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US Government is investigating Activision Blizzard — Bobby Kotick served summons

The Activision Blizzard debacle continues, with The Wall Street Journal reporting that The U.S. Securities and Exchange Commission has launched an investigation of the publisher’s workplace practices, as well as having served a summons to CEO, Bobby Kotick, and several high-ranking executives.

Activision Blizzard has been accused of harboring numerous of deplorable things under its prestigious veneer of being a games company that cares about diversity and inclusivity within its entertainment: sexual harassment, racism, homophobia, and so much more. It should also be noted that, back when the investigations against Activision Blizzard from the Department of Fair Employment and Housing first came to light, the work culture at Activision Blizzard was likened to being that of a ‘frat’ house.

The investigation from the SEC means that the Overwatch and World of Warcraft publisher will have to hand over a variety of documents. As Kotaku summarises, these documents are expected to likely be personnel files of the Activision Blizzard executives mentioned by the SEC, as well as communications from Bobby Kotick surrounding his and the publisher’s response to the allegations of harassment and the toxic workplace there.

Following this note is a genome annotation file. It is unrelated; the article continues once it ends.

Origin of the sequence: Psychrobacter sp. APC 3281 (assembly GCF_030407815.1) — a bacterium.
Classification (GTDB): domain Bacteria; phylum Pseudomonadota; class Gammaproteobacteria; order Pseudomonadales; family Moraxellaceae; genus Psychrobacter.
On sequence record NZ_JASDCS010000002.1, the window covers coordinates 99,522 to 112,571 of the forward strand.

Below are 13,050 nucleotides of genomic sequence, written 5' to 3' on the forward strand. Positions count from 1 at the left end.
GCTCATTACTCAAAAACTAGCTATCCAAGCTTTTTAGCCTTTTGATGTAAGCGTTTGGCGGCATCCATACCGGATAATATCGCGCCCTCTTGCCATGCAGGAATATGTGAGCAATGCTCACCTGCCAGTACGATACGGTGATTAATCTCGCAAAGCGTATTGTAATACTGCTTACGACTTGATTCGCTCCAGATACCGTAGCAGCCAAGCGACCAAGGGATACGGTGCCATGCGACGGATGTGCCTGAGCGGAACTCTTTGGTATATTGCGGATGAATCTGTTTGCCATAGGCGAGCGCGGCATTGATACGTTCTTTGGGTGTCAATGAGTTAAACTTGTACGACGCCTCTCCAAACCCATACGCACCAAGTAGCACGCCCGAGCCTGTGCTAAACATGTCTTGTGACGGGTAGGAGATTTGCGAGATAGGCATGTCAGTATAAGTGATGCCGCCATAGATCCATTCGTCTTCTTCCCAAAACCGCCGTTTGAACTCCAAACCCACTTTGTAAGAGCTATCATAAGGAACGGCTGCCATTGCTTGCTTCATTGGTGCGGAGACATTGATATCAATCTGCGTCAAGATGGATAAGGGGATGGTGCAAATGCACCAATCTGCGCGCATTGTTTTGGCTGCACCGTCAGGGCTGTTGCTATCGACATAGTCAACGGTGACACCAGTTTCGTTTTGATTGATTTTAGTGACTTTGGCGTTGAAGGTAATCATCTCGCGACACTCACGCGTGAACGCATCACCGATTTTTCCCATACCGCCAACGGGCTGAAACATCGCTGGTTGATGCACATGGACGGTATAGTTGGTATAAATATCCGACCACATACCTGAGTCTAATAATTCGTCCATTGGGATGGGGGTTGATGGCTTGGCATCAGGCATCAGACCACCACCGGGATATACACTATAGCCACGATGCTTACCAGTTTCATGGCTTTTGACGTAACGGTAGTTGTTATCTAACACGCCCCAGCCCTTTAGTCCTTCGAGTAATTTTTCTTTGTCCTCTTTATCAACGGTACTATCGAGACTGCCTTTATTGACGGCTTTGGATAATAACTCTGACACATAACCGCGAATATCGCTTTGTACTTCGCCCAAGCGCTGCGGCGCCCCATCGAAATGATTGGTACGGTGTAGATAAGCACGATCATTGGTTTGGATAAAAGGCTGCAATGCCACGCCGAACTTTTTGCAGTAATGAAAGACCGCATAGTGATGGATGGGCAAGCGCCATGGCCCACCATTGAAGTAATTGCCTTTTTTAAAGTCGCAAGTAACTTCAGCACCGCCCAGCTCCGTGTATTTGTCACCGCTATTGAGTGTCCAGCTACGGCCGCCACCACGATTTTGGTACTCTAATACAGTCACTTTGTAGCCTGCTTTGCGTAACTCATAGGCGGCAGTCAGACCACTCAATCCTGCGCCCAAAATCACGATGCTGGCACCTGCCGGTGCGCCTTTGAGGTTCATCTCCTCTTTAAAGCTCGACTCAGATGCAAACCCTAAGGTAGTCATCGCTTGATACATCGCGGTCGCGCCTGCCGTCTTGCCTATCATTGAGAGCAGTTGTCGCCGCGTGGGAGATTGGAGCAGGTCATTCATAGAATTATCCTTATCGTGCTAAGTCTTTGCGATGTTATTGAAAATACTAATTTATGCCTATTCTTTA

The investigation has been confirmed by Activision spokesperson Helaine Klasky, via the Wall Street Journal. She stated that the reason for this investigation is to focus on “the company’s disclosures regarding employment matters and related issues” and that Activision Blizzard is “cooperating with the SEC.”

The publisher’s alleged treatment of its employees includes stories of how Activision Blizzard developers experienced things such as “propositions for sex, sexual harassment on their first day, and shoulder rubs that were unwanted.” LGBTQIA+ and marginalized employees also didn’t feel safe. A former engineer for Blizzard Entertainment, Cher Scarlett, also confirmed that that devs often played ‘gay chicken’ with one another – a game that encouraged others to grope their male colleague’s genitals.

Yet in spite of all of this alleged behaviour towards their employees, what seems to have got Activision Blizzard’s backs against the wall is their investors not being all too pleased with the company’s reputation being hung, drawn and quartered in public. It also doesn’t help that their shareholders aren’t pleased with the response to the DFEH lawsuit either. No matter how you look at it, it doesn’t look good for Activision Blizzard or Bobby Kotick.

The investigation of Activision Blizzard is still ongoing.


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